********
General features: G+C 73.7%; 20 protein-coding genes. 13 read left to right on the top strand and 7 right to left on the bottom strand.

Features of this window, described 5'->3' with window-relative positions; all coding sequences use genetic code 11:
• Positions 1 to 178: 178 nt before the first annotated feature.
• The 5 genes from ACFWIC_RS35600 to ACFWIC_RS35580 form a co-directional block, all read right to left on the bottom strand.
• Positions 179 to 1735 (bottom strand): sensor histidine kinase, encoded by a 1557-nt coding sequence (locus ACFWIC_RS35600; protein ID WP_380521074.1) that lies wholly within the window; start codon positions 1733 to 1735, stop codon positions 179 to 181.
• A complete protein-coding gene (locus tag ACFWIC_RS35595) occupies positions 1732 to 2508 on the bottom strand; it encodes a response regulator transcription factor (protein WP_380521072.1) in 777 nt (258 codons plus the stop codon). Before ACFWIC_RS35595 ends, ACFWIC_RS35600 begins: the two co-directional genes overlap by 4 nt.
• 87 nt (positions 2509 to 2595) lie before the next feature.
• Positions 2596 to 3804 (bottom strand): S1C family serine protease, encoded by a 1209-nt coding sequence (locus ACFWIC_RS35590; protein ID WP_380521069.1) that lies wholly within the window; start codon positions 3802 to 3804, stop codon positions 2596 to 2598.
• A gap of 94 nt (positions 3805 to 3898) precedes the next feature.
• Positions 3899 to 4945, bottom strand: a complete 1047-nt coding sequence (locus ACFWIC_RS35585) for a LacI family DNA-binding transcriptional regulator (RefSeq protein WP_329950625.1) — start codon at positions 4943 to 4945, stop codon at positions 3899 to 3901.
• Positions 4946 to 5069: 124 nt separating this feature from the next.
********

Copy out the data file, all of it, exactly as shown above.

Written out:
General features: G+C 73.7%; 20 protein-coding genes. 13 read left to right on the top strand and 7 right to left on the bottom strand.

Features of this window, described 5'->3' with window-relative positions; all coding sequences use genetic code 11:
• Positions 1 to 178: 178 nt before the first annotated feature.
• The 5 genes from ACFWIC_RS35600 to ACFWIC_RS35580 form a co-directional block, all read right to left on the bottom strand.
• Positions 179 to 1735 (bottom strand): sensor histidine kinase, encoded by a 1557-nt coding sequence (locus ACFWIC_RS35600; protein ID WP_380521074.1) that lies wholly within the window; start codon positions 1733 to 1735, stop codon positions 179 to 181.
• A complete protein-coding gene (locus tag ACFWIC_RS35595) occupies positions 1732 to 2508 on the bottom strand; it encodes a response regulator transcription factor (protein WP_380521072.1) in 777 nt (258 codons plus the stop codon). Before ACFWIC_RS35595 ends, ACFWIC_RS35600 begins: the two co-directional genes overlap by 4 nt.
• 87 nt (positions 2509 to 2595) lie before the next feature.
• Positions 2596 to 3804 (bottom strand): S1C family serine protease, encoded by a 1209-nt coding sequence (locus ACFWIC_RS35590; protein ID WP_380521069.1) that lies wholly within the window; start codon positions 3802 to 3804, stop codon positions 2596 to 2598.
• A gap of 94 nt (positions 3805 to 3898) precedes the next feature.
• Positions 3899 to 4945, bottom strand: a complete 1047-nt coding sequence (locus ACFWIC_RS35585) for a LacI family DNA-binding transcriptional regulator (RefSeq protein WP_329950625.1) — start codon at positions 4943 to 4945, stop codon at positions 3899 to 3901.
• Positions 4946 to 5069: 124 nt separating this feature from the next.